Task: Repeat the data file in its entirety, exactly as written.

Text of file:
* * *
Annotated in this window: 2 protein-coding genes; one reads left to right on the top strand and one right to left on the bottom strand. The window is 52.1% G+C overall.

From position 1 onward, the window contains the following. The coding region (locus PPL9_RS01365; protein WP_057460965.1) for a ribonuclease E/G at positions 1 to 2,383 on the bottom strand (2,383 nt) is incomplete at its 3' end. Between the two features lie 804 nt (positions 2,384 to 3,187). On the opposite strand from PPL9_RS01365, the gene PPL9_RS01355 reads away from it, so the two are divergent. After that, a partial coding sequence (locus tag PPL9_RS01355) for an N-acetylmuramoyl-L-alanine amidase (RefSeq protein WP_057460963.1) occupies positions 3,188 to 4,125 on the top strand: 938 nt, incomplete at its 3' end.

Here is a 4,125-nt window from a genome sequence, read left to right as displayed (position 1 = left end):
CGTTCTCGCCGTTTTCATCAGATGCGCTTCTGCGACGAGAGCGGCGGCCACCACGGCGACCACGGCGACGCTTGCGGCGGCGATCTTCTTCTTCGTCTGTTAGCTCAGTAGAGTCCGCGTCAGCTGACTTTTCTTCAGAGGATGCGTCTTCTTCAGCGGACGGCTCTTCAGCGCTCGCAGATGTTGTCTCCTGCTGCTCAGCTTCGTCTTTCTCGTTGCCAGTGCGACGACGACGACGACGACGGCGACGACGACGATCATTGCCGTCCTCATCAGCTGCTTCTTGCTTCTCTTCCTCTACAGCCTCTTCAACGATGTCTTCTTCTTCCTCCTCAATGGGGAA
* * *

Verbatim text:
Annotated in this window: 2 protein-coding genes; one reads left to right on the top strand and one right to left on the bottom strand. The window is 52.1% G+C overall.

From position 1 onward, the window contains the following. The coding region (locus PPL9_RS01365; protein WP_057460965.1) for a ribonuclease E/G at positions 1 to 2,383 on the bottom strand (2,383 nt) is incomplete at its 3' end. Between the two features lie 804 nt (positions 2,384 to 3,187). On the opposite strand from PPL9_RS01365, the gene PPL9_RS01355 reads away from it, so the two are divergent. After that, a partial coding sequence (locus tag PPL9_RS01355) for an N-acetylmuramoyl-L-alanine amidase (RefSeq protein WP_057460963.1) occupies positions 3,188 to 4,125 on the top strand: 938 nt, incomplete at its 3' end.

Here is a 4,125-nt window from a genome sequence, read left to right as displayed (position 1 = left end):
CGTTCTCGCCGTTTTCATCAGATGCGCTTCTGCGACGAGAGCGGCGGCCACCACGGCGACCACGGCGACGCTTGCGGCGGCGATCTTCTTCTTCGTCTGTTAGCTCAGTAGAGTCCGCGTCAGCTGACTTTTCTTCAGAGGATGCGTCTTCTTCAGCGGACGGCTCTTCAGCGCTCGCAGATGTTGTCTCCTGCTGCTCAGCTTCGTCTTTCTCGTTGCCAGTGCGACGACGACGACGACGACGGCGACGACGACGATCATTGCCGTCCTCATCAGCTGCTTCTTGCTTCTCTTCCTCTACAGCCTCTTCAACGATGTCTTCTTCTTCCTCCTCAATGGGGAA